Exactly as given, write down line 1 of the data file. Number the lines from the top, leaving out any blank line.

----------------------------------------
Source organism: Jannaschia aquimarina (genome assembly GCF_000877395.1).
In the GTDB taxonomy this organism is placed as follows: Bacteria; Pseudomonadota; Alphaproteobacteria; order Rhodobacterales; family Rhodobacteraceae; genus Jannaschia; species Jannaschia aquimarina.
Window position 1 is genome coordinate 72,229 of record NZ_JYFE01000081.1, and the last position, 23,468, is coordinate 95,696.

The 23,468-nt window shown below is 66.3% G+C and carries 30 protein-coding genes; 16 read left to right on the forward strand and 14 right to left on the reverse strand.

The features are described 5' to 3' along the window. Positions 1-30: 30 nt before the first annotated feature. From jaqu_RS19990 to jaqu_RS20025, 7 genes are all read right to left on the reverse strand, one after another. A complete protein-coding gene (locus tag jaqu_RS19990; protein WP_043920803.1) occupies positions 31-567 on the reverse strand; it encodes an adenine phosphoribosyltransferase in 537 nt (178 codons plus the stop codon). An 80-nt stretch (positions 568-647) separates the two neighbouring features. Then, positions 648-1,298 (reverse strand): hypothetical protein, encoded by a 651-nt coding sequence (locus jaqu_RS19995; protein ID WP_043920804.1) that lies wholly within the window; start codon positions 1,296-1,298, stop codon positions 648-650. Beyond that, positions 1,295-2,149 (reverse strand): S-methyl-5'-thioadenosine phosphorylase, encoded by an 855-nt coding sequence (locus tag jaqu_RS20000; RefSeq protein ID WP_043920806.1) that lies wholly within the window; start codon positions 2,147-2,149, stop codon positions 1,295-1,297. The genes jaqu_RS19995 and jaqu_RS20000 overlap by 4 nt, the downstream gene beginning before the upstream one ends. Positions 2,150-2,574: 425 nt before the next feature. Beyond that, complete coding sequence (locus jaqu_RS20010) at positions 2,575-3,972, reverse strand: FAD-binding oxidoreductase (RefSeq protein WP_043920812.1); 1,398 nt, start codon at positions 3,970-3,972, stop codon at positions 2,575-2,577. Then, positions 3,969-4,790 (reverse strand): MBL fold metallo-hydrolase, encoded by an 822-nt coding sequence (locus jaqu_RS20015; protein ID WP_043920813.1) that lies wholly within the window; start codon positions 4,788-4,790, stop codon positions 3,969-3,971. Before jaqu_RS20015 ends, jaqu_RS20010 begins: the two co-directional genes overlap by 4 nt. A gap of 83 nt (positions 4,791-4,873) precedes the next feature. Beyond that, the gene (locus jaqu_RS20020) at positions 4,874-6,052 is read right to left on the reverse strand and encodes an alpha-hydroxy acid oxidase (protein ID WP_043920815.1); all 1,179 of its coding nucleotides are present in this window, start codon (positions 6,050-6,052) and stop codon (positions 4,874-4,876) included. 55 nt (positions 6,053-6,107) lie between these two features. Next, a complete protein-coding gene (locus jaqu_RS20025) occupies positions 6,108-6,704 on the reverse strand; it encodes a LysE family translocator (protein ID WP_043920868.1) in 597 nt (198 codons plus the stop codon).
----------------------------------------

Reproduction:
Source organism: Jannaschia aquimarina (genome assembly GCF_000877395.1).